By forcing the UN to threaten war to get access to the building, the Iraqi leader achieved his aim of showing he is still in business and cannot be pushed around.
But, in the short term at least, it is George Bush who has made greater gains. He can now turn to the Arab-Israeli dispute, and hope for some progress in talks next month. The risks of armed confrontation were enormous. One of Mr Bush's advisers spelt this out: 'To engage in a military move now is a ridiculously high- risk move, and there are half a dozen reasons why. You remind voters the job was not done and Saddam is still there; you risk US prisoners-of- war and deaths with no guarantee of any success other than the bombing itself; you open yourself to being accused of resuming a war for political reasons. The minuses far outweigh the potential pluses.'
But if the US and its allies do not dare fight a limited war with Iraq, then their ability to squeeze President Saddam is limited. Recognising this, Baghdad has moved to liquidate the final resistance by Shia guerrillas in southern Iraq. In Kurdistan, Iraqi intelligence has sought to destabilise the newly elected administration by assassinations and car bombs. It is these developments that really determine the shape of the political future of Iraq, not theatrical confrontations in the car park of the Agriculture Ministry.
The latest crisis was the fourth since the ceasefire at the end of the Gulf war. Each has ended with a minor tactical retreat by Iraq, hailed as a victory by the foreign media, but in fact demonstrating how little leverage the allies have over Iraqi policy. Eighteen months ago the issue was whether or not allied armoured divisions would advance on Baghdad. Today, Mr Bush tries to persuade President Saddam to allow 16 UN inspectors to enter the Agriculture Ministry's lobby. President Saddam may have failings as a grand-strategist, but in manoeuvrings over the UN right to locate and destroy weapons of mass destruction he has shown a great deal of skill in balancing between defiance and conciliation. With each round his confidence and strength is a little greater. If nothing else, by dominating the US media coverage over the last week, he has shown that he is still an important player in the Middle East.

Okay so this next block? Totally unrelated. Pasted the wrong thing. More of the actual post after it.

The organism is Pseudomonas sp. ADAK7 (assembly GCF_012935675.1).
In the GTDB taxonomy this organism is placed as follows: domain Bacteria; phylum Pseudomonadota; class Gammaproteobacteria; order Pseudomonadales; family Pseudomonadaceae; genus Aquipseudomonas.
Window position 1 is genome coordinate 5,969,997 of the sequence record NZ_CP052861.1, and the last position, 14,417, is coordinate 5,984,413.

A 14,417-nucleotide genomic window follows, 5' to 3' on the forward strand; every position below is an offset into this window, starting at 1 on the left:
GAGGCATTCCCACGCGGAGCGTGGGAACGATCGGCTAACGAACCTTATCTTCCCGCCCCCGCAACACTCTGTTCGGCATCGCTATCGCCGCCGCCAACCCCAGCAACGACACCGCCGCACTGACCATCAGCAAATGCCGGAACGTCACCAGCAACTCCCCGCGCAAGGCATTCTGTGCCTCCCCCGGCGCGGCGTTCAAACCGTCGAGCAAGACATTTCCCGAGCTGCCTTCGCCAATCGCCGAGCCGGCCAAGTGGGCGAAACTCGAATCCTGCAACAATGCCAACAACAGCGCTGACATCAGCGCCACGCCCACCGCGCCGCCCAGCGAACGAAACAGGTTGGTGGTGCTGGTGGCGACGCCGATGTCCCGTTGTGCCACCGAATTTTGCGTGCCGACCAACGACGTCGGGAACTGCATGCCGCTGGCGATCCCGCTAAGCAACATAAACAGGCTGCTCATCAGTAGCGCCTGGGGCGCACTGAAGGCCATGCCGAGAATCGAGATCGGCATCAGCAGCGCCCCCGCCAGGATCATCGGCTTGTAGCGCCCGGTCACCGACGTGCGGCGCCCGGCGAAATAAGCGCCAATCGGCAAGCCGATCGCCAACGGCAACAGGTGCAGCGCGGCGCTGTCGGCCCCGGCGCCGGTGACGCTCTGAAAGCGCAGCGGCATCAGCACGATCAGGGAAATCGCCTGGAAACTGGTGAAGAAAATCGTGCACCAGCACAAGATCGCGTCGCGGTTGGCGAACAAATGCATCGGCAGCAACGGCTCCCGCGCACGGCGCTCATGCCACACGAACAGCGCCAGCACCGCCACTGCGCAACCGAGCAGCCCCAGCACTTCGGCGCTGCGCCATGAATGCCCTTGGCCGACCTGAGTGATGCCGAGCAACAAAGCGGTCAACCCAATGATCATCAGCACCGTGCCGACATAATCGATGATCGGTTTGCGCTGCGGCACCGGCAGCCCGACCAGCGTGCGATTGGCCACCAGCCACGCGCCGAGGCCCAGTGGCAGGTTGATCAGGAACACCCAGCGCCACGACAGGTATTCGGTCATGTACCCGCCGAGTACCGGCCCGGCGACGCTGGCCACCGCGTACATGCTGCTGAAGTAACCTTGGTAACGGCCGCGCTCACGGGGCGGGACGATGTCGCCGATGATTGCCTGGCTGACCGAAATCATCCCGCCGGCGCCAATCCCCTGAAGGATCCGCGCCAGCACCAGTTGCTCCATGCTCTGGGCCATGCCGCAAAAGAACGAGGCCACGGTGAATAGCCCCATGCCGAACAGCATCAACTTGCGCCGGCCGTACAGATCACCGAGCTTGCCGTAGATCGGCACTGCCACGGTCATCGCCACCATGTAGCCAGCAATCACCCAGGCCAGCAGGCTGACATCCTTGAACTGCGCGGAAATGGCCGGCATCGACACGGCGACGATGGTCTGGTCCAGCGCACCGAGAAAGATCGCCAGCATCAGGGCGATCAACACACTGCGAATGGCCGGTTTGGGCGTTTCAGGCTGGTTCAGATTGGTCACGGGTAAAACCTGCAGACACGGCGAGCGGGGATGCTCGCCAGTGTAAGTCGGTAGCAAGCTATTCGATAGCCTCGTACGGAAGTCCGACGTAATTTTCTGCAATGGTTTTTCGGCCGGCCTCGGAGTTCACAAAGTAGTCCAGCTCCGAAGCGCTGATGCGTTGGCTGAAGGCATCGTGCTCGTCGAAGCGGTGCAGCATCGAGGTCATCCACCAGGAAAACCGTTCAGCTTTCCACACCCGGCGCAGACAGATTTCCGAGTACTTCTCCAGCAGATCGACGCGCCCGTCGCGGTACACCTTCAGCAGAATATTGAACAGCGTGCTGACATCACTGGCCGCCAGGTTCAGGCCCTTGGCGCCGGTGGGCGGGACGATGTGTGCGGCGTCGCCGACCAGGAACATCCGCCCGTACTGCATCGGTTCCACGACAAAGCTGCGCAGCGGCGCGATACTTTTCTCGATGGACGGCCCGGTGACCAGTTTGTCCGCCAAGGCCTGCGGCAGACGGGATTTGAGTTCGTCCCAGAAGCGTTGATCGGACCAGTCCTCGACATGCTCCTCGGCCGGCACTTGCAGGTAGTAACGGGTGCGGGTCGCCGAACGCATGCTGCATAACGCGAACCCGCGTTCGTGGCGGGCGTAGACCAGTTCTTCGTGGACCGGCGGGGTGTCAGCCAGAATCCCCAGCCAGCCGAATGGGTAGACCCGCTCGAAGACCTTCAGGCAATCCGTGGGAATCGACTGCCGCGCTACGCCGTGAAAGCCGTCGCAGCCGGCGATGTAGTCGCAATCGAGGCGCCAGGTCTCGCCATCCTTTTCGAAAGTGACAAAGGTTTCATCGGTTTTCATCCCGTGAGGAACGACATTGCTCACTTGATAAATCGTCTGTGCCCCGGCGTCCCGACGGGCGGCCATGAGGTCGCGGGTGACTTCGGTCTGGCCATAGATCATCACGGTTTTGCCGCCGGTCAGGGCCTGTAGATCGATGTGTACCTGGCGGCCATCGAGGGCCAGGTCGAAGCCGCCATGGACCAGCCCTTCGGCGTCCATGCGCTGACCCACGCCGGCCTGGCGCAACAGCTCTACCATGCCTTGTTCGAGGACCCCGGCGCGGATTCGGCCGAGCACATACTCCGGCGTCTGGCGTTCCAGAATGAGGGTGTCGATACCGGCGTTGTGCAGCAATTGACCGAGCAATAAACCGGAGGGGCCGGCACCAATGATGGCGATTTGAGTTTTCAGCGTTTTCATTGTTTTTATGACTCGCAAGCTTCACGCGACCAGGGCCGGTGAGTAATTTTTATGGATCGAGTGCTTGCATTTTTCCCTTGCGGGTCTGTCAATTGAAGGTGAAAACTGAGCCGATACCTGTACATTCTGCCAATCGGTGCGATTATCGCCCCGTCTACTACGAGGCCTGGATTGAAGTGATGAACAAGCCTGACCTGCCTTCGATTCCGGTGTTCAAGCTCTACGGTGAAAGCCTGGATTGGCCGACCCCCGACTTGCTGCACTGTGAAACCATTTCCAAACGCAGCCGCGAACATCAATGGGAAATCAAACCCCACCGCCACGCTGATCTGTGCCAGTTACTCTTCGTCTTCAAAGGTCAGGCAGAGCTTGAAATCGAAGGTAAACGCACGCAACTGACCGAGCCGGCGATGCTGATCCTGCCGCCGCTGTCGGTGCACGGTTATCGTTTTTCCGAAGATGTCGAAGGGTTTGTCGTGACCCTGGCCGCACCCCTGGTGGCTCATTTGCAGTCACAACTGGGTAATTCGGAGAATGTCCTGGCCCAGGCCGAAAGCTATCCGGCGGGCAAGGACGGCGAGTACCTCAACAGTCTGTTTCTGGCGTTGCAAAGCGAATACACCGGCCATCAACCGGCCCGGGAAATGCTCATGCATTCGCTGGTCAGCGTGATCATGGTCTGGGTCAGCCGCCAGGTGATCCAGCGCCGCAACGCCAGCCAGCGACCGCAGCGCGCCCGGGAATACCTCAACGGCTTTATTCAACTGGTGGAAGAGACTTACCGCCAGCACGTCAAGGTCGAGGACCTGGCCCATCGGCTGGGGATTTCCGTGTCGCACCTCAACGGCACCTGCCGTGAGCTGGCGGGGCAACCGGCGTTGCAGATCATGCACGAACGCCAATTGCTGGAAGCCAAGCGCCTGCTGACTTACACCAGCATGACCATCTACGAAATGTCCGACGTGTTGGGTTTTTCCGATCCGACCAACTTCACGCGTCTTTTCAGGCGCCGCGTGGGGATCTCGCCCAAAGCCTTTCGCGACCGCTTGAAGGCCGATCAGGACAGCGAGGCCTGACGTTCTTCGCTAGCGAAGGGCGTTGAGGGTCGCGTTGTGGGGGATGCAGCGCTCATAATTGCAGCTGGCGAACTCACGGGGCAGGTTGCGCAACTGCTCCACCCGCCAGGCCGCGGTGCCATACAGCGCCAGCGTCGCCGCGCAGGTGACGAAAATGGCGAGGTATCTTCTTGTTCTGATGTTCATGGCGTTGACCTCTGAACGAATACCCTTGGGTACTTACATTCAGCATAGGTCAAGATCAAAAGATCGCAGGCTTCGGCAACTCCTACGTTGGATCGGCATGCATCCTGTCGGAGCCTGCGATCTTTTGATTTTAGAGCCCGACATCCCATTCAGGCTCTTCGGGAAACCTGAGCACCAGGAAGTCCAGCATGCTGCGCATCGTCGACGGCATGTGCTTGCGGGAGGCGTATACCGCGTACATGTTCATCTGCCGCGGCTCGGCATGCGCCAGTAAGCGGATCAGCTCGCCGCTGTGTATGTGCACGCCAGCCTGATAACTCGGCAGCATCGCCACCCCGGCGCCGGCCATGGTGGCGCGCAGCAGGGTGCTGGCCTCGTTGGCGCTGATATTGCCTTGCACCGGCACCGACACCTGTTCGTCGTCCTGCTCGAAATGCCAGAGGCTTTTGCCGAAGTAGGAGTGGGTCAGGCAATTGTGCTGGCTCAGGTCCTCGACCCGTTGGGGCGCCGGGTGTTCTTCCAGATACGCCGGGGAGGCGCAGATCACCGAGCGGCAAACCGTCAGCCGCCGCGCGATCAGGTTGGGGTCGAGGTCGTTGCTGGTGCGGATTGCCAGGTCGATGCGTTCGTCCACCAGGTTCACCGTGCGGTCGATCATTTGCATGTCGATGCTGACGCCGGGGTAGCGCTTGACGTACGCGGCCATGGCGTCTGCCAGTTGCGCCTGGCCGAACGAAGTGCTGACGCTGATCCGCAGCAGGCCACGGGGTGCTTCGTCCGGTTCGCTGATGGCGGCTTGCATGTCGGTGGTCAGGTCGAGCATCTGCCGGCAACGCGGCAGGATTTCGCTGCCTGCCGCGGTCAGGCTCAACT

The mission of the UN inspectors to search out and destroy Iraq's weapons of mass destruction also diverts attention from the degree to which the Iraqi army has been reconstituted since defeat in Kuwait. Its current strength is probably about 500,000 men and 2,000 tanks.
The danger from Iraq's point of view is that President Saddam is most skilful when facing disaster. His weakness is a tendency - when his strength is growing - to overplay his hand, giving his opponents no option but to respond with force.
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